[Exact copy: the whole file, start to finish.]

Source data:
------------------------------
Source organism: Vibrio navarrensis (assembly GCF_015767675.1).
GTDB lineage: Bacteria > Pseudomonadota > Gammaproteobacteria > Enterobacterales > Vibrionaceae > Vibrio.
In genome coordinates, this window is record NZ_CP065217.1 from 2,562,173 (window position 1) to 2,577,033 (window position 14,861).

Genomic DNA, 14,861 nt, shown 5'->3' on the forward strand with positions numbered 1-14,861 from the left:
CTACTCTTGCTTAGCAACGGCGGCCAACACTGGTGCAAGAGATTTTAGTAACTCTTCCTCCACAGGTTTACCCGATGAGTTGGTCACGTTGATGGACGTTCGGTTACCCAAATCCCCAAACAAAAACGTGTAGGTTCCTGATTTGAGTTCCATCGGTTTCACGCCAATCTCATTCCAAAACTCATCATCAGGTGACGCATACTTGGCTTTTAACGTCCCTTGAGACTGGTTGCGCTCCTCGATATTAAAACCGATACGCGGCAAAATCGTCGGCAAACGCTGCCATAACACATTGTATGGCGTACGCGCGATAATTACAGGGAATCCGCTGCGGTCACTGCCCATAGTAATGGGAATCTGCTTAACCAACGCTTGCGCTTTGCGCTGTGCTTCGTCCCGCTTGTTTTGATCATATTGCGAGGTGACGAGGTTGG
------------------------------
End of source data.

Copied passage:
Source organism: Vibrio navarrensis (assembly GCF_015767675.1).
GTDB lineage: Bacteria > Pseudomonadota > Gammaproteobacteria > Enterobacterales > Vibrionaceae > Vibrio.
In genome coordinates, this window is record NZ_CP065217.1 from 2,562,173 (window position 1) to 2,577,033 (window position 14,861).

Genomic DNA, 14,861 nt, shown 5'->3' on the forward strand with positions numbered 1-14,861 from the left:
CTACTCTTGCTTAGCAACGGCGGCCAACACTGGTGCAAGAGATTTTAGTAACTCTTCCTCCACAGGTTTACCCGATGAGTTGGTCACGTTGATGGACGTTCGGTTACCCAAATCCCCAAACAAAAACGTGTAGGTTCCTGATTTGAGTTCCATCGGTTTCACGCCAATCTCATTCCAAAACTCATCATCAGGTGACGCATACTTGGCTTTTAACGTCCCTTGAGACTGGTTGCGCTCCTCGATATTAAAACCGATACGCGGCAAAATCGTCGGCAAACGCTGCCATAACACATTGTATGGCGTACGCGCGATAATTACAGGGAATCCGCTGCGGTCACTGCCCATAGTAATGGGAATCTGCTTAACCAACGCTTGCGCTTTGCGCTGTGCTTCGTCCCGCTTGTTTTGATCATATTGCGAGGTGACGAGGTTGG